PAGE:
2007 Equine Influenza Response Remains on Track

National Management Group:
Equine Influenza
NMGEI07/02 13 September 2007
Equine Influenza Response Remains on Track
The National Management Group (NMG) addressing the Equine Influenza outbreak
has re-affirmed its view that equine influenza can be contained with a view to
eradication, with current control measures remaining effective.
The group has asked its scientific and technical advisory body, the Consultative
Committee on Emergency Animal Disease (CCEAD), to develop scenarios to project
the future trend of the outbreak based on reasonable assumptions.
This work should help response agencies, industry and recreational horse owners
develop a clearer picture of how much longer stringent biosecurity and movement
restrictions may need to be maintained.
The NMG has also issued a paper on vaccination Equine Influenza Vaccination in a
Containment and Eradication Situation to help inform stakeholders and the public
debate on the issue. Prepared by the CCEAD, the paper outlines technical facts
about vaccination and key issues for considering vaccination as a control measure.
Contingency planning for the possible future use of vaccines is being undertaken.
CCEAD will prepare a risk analysis on key issues, focussing on possible triggers for
vaccination use and strategies for employing it.
Meanwhile, the need for maintaining current standstill requirements and biosecurity
measures will be reinforced through an advertising and direct mail campaign
targeting peri-urban landholders.
The campaign will highlight the importance of the standstill measures in force in
NSW, Queensland and the ACT, and critical biosecurity measures including personal
hygiene around horses, limiting access to animals, keeping watch for signs of the
disease, and reporting suspected cases.
NMG is comprised of the Chief Executive Officers of the Commonwealth and
State/Territory departments of agriculture/primary industries across Australia, and
also the heads of the peak bodies representing the horse industry.
Media contact: Howard Conkey 0419 014 817
Equine Influenza vaccination in a containment and eradication situation
This paper outlines the range of issues that need to be weighed in considering the use of
vaccination in Australia's response to the current equine influenza (EI) outbreak. There are
strong arguments for as well as against the use of vaccination as part of Australia's current
equine influenza eradication program (see summary in Table 1). A benefit-cost-analysis is
currently being developed.
Whilst vaccination might assist in particular circumstances, it cannot offer a quick fix
solution in a national program. However, as a precaution, contingency planning for possible
future use of vaccines in particular situations is being undertaken.
EI is due to infection with H3 or H7 influenza A viruses. The current outbreak in Australia is
due to an H3 virus. Although all H3 viruses that infect horses are of the subtype H3N8, they
are not all the same. They are subject to the same evolutionary process as all influenza A
viruses: they are continually changing, a process called antigenic drift. This is why animals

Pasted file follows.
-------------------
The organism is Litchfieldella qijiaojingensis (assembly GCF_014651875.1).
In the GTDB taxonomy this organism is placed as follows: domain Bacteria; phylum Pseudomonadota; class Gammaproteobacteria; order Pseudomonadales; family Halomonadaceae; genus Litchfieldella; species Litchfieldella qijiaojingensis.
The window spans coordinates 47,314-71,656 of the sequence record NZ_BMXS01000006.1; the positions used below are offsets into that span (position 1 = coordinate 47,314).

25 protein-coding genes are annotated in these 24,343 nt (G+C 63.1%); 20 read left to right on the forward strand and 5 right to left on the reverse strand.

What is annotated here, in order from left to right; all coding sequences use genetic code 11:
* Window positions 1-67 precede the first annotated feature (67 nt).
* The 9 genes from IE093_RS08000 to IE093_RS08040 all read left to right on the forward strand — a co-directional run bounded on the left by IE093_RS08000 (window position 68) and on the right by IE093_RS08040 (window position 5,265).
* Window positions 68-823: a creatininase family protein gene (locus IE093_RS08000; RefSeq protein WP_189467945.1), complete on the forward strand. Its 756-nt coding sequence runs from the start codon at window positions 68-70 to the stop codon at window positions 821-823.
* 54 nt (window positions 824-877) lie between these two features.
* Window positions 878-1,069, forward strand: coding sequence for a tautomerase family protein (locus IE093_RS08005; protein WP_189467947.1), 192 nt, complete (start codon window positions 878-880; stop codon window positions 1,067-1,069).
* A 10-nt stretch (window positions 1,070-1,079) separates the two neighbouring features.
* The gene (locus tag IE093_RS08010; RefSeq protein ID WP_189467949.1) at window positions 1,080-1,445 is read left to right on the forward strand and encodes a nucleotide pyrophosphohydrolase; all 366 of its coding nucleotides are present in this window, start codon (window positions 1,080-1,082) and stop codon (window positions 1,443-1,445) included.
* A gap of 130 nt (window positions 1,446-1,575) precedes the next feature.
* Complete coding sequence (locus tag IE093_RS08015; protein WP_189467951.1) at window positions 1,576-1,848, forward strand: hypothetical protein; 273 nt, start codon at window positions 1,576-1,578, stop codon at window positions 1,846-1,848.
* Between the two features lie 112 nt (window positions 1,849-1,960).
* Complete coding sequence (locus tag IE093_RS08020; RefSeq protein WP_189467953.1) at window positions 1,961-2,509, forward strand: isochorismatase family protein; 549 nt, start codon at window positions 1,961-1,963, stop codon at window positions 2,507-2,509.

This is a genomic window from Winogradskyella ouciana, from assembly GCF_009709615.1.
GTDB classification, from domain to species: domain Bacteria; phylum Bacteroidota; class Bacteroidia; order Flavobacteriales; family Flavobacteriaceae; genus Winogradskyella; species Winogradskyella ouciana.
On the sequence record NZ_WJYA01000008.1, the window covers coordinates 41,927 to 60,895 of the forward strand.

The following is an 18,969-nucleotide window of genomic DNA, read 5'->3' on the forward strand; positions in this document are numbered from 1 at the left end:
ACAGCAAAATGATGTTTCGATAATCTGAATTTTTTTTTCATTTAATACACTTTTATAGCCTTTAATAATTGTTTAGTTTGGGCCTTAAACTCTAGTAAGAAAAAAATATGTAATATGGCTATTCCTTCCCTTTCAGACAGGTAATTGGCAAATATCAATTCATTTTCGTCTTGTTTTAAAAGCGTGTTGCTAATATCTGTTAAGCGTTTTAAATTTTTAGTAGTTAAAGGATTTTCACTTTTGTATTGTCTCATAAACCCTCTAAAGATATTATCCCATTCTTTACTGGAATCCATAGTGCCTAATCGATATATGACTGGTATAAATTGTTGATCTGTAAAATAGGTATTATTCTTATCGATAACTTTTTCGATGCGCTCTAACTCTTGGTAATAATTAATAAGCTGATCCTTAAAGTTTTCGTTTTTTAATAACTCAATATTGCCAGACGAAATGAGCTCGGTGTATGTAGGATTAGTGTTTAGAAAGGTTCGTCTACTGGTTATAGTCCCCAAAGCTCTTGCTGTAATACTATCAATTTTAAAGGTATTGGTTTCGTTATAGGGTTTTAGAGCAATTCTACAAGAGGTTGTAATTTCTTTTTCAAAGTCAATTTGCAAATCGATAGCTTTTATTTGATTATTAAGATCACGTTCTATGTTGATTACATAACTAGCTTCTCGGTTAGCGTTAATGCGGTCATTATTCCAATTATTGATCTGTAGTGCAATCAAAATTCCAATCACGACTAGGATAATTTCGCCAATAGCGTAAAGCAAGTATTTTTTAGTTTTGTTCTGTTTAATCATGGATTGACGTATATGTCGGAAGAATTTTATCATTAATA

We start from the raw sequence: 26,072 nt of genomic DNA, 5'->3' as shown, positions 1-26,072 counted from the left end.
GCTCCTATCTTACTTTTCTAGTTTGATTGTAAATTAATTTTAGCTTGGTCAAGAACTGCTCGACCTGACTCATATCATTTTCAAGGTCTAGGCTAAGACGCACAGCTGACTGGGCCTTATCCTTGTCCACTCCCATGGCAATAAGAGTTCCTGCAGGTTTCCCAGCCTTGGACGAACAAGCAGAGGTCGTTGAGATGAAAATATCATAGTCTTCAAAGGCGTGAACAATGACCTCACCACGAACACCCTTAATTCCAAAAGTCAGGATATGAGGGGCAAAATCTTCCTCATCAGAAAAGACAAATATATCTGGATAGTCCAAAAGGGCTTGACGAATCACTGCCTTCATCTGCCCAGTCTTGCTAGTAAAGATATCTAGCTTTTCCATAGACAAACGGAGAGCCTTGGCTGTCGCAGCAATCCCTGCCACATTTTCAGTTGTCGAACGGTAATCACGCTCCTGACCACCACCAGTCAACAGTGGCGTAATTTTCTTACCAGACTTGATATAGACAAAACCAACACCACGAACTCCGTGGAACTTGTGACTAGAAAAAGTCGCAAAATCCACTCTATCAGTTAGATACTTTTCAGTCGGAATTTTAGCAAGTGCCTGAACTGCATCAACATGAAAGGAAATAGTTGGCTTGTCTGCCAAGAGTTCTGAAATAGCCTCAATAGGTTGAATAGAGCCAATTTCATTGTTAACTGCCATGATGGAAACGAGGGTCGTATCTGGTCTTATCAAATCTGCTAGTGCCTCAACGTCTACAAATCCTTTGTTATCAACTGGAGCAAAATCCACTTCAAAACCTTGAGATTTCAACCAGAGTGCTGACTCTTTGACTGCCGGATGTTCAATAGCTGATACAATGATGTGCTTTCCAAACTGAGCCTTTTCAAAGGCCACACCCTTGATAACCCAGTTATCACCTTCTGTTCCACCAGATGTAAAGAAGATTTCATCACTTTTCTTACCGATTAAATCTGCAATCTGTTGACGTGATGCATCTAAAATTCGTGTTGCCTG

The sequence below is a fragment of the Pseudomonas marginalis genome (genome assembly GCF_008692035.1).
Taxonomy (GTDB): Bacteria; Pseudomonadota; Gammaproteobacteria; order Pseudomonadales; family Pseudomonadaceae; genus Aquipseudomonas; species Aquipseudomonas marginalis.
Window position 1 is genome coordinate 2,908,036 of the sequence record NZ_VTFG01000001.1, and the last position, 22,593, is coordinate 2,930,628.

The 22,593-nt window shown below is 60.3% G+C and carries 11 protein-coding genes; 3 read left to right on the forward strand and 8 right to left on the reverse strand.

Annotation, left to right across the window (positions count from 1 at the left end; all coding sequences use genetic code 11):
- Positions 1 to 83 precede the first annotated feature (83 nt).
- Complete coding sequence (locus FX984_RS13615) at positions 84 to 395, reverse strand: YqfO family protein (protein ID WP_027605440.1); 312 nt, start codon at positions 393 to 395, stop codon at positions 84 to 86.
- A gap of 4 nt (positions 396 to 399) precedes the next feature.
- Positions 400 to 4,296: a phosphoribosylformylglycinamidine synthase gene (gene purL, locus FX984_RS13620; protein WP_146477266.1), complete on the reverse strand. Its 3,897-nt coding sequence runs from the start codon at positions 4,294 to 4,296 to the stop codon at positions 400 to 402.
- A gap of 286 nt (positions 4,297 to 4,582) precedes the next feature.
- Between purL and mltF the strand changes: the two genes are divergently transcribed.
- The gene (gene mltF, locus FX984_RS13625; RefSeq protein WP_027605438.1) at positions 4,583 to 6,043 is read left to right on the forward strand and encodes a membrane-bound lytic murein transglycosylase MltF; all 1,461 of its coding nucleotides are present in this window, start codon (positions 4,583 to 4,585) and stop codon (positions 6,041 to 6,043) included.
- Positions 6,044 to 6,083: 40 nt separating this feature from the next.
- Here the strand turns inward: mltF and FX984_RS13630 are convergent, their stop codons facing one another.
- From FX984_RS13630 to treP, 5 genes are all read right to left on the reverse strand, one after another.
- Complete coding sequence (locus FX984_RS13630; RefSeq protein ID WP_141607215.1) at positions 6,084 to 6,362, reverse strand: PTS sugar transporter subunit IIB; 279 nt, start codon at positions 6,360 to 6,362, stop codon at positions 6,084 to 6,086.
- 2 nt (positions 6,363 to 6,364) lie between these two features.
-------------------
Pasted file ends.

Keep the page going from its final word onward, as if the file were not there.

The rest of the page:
can catch influenza more than once, even in consecutive years, and why influenza vaccines
(in humans) are changed annually in accordance with predicted antigenic requirements.
EI is endemic in virtually all countries with significant equine industries, and vaccination is
used to control the disease in those countries. Australia (until recently) and New Zealand are
the only countries with large equine populations free of the disease and therefore do not
Although vaccination can prevent disease, the available EI vaccines neither fully prevent
infection nor transmission of virus. However, vaccinated horses, in response to EI infection,
shed less virus for shorter periods and show fewer or no detectable clinical signs than fully
susceptible horses.
Better protection will result when there is a close relationship between the field virus and the
strain used in a vaccine.
Immunity following vaccination is much shorter than that induced by natural infection.
Sporadic outbreaks of disease still occur in countries where vaccination is practised as a
result of inadequate vaccine coverage or if new strains emerge or are introduced.
Vaccination considerations
For a country like Australia, the decision to use vaccination or not is complex, and there are
many issues that need to be considered. Unlike endemically infected countries, EI has been
only recently introduced into Australia and presently affects only part of the country and
specific sectors of the horse industry (predominantly the recreational sector).
Vaccination will not produce protective immunity until about two weeks after the primary
course is completed. All available vaccines recommend a primary course of two vaccinations,
generally 4 to 6 weeks apart. This means that immunity will not be optimal until about six
weeks after a horse is first vaccinated.
Types of vaccines
There are three types of EI vaccines commercially available:
• Inactivated ('killed') vaccines
• Live attenuated vaccines
• Recombinant canary pox vectored vaccine
For inactivated vaccines, a primary course consisting of two vaccinations 4-6 weeks apart is
required before vaccine-based immunity is effective. Optimal immunity is not present until at
least 7-14 days after the second dose. For ongoing protection from disease, manufacturers
recommend a booster vaccination 6 months after the primary course and then annually.
Live attenuated vaccines and recombinant vaccines, while still not providing complete
protection, produce quicker and stronger immunity than inactivated vaccines. Live attenuated
vaccines are not being considered for use in Australia because of the potential for
introduction of other strains of EI virus. The recombinant vaccine is under consideration in
Australia; it is the preferred choice as it has been shown that this vaccine can provide
protection and reduce shedding of virus 14 days after a single dose. A second booster